The family of slain U.S. Border Patrol Agent Brian A. Terry have filed a lawsuit against the Bureau of Alcohol, Tobacco, Firearms and Explosives (ATF), claiming the failure of officials within the agency to properly oversee the Fast and Furious gunrunning operation led to the agent’s death. The lawsuit seeks $25 million in compensation.
Terry was fatally wounded on the night of Dec. 14, 2010, during a firefight with Mexican bandits in an isolated canyon just north of the U.S.-Mexico border, about 60 miles south of Tucson. He was shot in the back by one of five men who had sneaked across the border with the intent to rob marijuana smugglers.
The lawsuit, filed Thursday and made publicly available on Friday, also accused a federal prosecutor who previously handled the case and the owner of a Phoenix-area gun store where the weapons were purchased by “straw buyers” with the knowledge of the ATF. Two AK-47 semi-automatic assault rifle variants were found at the scene of the Terry killing.
According to the lawsuit, ATF officials and the federal prosecutor oversaw an operation that put law enforcement personnel at risk. It said they should have known their actions and lack of oversight would prove dangerous to law enforcement officers and could have resulted in the injury and death of police officials as well as civilians.
The lawsuit also alleges that when the Fast and Furious operation became publicly known because of the investigations in Congress, efforts were made to cover up the ties between the Terry killing and the operation.
“ATF’s failures were not only negligent but in violation of ATF’s own policies and procedures,” the lawsuit says.
The man who bought the semi-automatic assault rifles found at the site of the Terry killing was sentenced Wednesday in federal court in Phoenix to 57 months in prison. Jaime Avila Jr., who was among 20 people targeted as “straw buyers” in the ATF investigation, pleaded guilty in April to two felony charges of purchasing hundreds of weapons at Phoenix-area gun shops that then were smuggled, or “walked,” to drug cartels in Mexico.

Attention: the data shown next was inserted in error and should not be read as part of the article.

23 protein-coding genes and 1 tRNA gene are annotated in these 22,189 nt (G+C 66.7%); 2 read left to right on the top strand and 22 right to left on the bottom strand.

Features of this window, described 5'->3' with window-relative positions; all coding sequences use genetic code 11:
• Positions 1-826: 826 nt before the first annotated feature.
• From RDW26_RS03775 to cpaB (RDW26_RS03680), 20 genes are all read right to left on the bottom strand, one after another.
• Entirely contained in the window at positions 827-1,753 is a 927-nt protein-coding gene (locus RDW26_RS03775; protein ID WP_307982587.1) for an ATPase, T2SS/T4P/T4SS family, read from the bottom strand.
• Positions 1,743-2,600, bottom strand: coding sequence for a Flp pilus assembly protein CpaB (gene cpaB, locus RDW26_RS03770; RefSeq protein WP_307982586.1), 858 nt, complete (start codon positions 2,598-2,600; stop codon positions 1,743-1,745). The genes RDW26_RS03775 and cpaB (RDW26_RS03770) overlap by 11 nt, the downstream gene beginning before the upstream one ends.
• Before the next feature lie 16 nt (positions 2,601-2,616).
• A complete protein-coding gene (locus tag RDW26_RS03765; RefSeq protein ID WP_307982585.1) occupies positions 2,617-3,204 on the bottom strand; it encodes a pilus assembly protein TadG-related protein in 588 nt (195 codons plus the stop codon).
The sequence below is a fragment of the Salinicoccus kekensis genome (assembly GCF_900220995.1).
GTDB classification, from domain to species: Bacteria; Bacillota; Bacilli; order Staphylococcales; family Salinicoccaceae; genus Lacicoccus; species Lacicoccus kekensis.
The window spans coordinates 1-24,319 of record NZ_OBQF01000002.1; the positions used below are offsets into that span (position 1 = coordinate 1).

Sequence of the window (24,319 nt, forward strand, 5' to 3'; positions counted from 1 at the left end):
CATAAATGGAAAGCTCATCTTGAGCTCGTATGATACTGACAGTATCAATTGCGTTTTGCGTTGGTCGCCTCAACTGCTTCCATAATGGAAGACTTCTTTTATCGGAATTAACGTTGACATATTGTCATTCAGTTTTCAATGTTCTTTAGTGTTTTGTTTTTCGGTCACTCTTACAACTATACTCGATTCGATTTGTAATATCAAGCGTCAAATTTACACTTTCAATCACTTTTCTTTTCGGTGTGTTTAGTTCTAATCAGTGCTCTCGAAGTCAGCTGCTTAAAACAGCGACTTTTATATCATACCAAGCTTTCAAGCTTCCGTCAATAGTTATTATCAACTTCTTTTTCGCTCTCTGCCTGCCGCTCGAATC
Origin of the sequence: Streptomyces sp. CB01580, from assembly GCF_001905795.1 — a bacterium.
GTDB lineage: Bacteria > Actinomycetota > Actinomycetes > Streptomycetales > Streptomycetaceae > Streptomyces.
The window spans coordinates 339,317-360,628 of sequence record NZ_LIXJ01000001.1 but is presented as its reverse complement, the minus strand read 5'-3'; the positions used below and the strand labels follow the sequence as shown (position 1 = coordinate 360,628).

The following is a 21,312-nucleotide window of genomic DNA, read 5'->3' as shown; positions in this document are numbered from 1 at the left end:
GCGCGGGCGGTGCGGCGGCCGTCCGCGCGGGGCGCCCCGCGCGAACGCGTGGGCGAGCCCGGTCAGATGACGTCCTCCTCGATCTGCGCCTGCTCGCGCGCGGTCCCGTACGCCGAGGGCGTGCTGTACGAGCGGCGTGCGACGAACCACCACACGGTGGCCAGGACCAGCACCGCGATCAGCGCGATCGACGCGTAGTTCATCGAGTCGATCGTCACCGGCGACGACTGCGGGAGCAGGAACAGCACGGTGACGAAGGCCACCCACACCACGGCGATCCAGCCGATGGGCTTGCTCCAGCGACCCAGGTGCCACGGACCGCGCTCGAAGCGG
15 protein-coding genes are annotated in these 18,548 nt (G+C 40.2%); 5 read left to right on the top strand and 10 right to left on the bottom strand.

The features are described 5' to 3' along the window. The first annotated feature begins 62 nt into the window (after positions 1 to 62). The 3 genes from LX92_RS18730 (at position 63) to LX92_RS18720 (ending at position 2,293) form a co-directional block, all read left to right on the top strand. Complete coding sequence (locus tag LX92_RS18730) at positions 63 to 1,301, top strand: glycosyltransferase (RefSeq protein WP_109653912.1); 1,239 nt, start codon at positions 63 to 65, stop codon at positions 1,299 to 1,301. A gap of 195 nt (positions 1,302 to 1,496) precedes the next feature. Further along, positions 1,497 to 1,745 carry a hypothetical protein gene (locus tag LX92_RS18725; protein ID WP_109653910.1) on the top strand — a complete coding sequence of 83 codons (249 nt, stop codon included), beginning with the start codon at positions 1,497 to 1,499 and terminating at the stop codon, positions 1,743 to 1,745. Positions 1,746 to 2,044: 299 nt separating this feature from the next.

He pleaded guilty to dealing guns without a federal license, conspiracy to deal guns without a license, making false statements in a gun purchase and smuggling goods out of the U.S.
Prosecutors have said Avila spent nearly $60,000 in buying 52 weapons as a straw buyer.
“I´m sorry about the Terry family — what happened — and that if I had the power to change everything, I would,” Avila told U.S. District Judge James Teilborg during his sentencing hearing. “I am just trying to change my life — just trying — to be a good father to my son, that that´s it, your honor.”
Terry’s cousin, Robert Heyer, who runs the Brian Terry Foundation, had asked the judge to impose the maximum 10-year sentence.
By the time of the Terry shooting, Avila had been under surveillance for more than two months. It took ATF less than 24 hours to confirm that he had purchased the weapons found at the site of the Terry killing. The operation was then shut down, and Avila was arrested along with the 19 others named in a federal grand-jury indictment.
Straw buyers in the Fast and Furious operation purchased hundreds of high-powered weapons and spent hundreds of thousands of dollars. According to government records, they spent an average of $648 for each AK-47-type assault rifle they bought. Some Barrett sniper rifles went for more than $6,000 each, and FN 5.7mm pistols cost an average of $1,130 each.
Uriel Patino, a food-stamps recipient, proved to be the most prolific straw buyer, an indictment in the case said, buying 316 weapons, although congressional investigators said the number might be twice as high. Included were 246 AK-47 assault rifles purchased during 24 visits to two Phoenix-area gun shops over nine months. He and Avila, the indictment said, shopped together at the Lone Wolf Trading Co.
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Jerry Seper is the investigative editor for The Washington Times.
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